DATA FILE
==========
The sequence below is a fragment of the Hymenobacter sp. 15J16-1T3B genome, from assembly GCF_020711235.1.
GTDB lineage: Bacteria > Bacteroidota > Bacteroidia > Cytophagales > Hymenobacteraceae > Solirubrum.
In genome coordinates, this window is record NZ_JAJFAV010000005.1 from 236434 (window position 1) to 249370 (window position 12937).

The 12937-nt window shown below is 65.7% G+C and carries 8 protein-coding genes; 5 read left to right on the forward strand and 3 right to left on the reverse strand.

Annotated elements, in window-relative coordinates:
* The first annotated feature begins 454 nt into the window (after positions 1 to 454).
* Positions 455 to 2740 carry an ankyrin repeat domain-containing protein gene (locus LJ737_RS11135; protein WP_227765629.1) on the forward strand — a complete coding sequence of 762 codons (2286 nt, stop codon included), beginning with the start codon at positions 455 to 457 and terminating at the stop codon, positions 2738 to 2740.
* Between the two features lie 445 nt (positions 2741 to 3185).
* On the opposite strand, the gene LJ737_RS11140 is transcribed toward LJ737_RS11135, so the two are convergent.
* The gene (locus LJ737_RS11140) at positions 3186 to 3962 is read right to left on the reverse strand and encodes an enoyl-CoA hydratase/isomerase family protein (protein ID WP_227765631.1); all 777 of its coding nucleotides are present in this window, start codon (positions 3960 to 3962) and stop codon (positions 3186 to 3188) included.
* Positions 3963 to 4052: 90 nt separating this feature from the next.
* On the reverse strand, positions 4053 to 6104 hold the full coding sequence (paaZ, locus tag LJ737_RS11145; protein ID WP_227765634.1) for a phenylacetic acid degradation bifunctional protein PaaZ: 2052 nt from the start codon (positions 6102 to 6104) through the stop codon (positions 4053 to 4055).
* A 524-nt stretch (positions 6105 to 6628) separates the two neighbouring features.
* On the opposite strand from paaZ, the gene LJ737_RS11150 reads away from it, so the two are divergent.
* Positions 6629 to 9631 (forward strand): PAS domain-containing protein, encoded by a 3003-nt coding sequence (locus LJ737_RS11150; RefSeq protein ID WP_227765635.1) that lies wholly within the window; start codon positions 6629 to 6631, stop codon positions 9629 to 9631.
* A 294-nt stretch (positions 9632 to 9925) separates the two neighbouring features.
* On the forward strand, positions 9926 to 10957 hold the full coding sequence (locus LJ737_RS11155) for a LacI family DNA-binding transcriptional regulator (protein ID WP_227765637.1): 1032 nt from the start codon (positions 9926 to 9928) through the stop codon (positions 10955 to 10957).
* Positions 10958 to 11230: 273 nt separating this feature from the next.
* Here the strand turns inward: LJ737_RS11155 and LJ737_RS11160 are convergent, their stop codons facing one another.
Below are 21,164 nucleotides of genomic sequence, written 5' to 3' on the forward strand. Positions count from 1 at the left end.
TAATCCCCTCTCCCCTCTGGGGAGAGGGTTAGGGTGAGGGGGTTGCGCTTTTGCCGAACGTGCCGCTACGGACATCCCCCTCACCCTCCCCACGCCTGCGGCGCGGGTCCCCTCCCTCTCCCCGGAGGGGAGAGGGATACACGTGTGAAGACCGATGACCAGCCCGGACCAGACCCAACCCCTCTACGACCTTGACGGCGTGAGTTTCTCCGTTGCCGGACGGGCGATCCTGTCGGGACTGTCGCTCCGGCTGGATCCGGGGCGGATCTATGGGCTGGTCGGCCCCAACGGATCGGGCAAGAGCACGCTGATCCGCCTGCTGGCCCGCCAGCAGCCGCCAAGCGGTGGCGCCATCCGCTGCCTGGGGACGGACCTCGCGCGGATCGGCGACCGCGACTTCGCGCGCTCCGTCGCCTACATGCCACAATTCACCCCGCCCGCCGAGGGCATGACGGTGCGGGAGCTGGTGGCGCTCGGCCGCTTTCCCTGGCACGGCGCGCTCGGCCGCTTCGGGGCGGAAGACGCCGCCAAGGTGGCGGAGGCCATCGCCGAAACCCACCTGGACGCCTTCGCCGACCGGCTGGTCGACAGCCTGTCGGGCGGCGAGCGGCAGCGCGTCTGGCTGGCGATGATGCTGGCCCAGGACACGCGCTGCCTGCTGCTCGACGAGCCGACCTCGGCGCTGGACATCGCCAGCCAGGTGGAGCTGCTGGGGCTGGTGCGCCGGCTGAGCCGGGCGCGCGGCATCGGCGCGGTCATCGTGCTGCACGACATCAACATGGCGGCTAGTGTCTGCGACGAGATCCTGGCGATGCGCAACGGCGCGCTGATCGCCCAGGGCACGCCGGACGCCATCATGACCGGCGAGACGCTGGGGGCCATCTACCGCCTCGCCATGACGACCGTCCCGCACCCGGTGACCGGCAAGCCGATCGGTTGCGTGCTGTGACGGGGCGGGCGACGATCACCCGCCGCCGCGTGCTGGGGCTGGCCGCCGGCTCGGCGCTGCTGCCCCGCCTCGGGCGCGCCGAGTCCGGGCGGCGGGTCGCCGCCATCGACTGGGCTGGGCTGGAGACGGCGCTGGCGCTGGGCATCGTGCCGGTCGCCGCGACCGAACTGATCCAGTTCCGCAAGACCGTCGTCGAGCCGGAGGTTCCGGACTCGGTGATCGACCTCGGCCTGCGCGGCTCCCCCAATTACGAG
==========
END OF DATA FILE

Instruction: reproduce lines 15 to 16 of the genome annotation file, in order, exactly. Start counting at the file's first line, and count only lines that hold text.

* Positions 6629 to 9631 (forward strand): PAS domain-containing protein, encoded by a 3003-nt coding sequence (locus LJ737_RS11150; RefSeq protein ID WP_227765635.1) that lies wholly within the window; start codon positions 6629 to 6631, stop codon positions 9629 to 9631.
* A 294-nt stretch (positions 9632 to 9925) separates the two neighbouring features.